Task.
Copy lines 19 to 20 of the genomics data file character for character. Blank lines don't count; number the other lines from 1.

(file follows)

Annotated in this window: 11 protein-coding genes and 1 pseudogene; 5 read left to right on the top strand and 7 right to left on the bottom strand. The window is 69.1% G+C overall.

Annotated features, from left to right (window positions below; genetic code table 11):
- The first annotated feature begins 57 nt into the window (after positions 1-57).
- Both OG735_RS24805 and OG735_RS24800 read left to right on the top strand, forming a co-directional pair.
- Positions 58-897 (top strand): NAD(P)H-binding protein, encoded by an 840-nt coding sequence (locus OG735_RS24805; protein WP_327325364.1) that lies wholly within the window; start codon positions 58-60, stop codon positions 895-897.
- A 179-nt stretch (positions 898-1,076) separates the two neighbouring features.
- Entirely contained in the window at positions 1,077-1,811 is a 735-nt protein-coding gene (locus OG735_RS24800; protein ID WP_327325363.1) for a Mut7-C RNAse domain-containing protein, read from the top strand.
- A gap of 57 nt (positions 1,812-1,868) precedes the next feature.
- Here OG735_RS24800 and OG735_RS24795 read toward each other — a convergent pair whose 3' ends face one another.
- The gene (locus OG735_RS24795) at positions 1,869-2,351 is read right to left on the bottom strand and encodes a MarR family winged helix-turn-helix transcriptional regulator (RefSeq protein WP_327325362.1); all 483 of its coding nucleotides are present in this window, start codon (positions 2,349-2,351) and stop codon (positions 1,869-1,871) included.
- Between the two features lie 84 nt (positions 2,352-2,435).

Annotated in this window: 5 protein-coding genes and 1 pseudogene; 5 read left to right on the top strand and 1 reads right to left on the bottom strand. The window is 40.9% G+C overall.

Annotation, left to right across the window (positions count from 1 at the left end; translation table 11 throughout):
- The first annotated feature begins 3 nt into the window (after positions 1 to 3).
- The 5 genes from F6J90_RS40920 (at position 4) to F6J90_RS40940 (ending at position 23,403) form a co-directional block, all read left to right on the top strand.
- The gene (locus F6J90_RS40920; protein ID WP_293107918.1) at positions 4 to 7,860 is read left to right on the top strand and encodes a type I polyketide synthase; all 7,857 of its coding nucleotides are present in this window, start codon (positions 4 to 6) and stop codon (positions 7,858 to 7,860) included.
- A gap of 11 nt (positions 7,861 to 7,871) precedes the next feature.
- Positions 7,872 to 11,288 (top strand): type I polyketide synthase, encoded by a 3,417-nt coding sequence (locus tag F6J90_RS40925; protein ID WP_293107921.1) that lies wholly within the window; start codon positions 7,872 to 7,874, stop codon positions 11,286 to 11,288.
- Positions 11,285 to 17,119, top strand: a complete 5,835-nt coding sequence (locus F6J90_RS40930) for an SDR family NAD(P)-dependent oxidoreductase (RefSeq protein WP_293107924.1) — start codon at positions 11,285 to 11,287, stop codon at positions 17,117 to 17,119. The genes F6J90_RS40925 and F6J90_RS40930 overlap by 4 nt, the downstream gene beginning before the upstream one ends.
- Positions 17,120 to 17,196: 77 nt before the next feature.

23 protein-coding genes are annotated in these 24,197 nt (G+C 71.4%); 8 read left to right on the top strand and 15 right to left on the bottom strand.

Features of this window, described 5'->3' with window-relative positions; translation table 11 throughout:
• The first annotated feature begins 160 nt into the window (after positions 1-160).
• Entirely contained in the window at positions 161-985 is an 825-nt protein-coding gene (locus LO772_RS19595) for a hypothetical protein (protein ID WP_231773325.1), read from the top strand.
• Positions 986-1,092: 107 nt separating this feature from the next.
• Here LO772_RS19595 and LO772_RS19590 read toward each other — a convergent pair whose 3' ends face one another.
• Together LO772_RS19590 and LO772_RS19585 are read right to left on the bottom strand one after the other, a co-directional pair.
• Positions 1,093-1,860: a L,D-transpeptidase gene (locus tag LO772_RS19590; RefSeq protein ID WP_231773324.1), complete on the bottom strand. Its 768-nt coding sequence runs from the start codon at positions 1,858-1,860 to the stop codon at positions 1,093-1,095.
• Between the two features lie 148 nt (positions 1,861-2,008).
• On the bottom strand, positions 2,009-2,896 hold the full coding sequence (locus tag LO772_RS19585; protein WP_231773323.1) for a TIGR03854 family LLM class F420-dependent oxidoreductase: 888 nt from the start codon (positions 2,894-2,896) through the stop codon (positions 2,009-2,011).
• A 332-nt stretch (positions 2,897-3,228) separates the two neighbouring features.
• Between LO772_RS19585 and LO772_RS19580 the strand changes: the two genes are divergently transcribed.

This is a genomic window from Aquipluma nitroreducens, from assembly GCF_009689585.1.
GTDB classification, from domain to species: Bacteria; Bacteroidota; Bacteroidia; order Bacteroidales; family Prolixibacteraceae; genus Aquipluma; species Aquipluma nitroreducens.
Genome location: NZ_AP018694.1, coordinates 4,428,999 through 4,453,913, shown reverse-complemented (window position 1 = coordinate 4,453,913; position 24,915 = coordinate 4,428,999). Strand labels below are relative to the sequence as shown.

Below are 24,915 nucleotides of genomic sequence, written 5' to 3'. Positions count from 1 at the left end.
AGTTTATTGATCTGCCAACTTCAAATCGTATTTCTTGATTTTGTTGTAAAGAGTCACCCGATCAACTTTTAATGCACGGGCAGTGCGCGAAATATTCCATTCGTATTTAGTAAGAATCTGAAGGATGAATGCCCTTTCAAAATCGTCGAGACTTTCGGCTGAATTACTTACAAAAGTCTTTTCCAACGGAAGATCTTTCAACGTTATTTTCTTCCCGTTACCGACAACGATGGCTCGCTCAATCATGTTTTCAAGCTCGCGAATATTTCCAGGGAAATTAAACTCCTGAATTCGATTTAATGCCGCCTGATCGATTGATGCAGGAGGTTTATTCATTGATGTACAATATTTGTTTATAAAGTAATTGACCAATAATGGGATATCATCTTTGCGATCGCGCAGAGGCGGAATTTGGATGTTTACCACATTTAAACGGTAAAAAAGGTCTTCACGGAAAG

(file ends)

- Positions 11,285 to 17,119, top strand: a complete 5,835-nt coding sequence (locus F6J90_RS40930) for an SDR family NAD(P)-dependent oxidoreductase (RefSeq protein WP_293107924.1) — start codon at positions 11,285 to 11,287, stop codon at positions 17,117 to 17,119. The genes F6J90_RS40925 and F6J90_RS40930 overlap by 4 nt, the downstream gene beginning before the upstream one ends.
- Positions 17,120 to 17,196: 77 nt before the next feature.